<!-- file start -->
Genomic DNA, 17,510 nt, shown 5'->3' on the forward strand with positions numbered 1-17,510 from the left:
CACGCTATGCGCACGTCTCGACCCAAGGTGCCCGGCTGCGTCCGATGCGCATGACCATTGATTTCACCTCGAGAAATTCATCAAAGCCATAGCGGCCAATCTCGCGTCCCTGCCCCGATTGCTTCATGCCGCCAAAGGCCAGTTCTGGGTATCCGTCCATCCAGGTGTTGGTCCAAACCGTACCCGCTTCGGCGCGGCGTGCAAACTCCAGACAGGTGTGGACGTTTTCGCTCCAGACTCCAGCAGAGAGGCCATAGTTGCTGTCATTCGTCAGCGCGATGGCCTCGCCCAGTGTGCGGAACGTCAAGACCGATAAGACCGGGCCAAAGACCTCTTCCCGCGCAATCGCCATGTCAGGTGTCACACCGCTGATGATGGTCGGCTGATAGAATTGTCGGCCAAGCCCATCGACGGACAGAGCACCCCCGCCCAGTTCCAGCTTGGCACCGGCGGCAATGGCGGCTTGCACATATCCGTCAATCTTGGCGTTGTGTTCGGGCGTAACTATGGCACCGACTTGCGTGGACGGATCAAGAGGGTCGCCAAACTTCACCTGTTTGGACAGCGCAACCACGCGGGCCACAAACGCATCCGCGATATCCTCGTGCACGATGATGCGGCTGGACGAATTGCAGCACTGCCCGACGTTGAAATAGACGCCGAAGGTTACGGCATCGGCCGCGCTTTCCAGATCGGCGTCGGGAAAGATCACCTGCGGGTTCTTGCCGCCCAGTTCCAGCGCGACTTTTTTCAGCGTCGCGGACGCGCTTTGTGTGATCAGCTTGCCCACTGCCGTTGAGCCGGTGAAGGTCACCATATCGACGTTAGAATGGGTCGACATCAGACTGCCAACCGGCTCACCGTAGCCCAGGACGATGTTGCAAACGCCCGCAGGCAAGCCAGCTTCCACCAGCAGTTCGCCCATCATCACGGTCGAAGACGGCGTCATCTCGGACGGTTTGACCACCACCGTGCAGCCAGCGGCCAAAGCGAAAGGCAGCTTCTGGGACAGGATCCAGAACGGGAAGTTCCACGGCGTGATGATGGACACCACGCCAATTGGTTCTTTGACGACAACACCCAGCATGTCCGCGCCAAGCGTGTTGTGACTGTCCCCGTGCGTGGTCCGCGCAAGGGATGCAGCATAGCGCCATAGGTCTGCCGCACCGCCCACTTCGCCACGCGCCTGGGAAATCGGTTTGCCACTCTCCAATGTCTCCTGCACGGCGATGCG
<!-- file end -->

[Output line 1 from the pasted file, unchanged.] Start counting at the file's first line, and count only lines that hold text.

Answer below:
Genomic DNA, 17,510 nt, shown 5'->3' on the forward strand with positions numbered 1-17,510 from the left: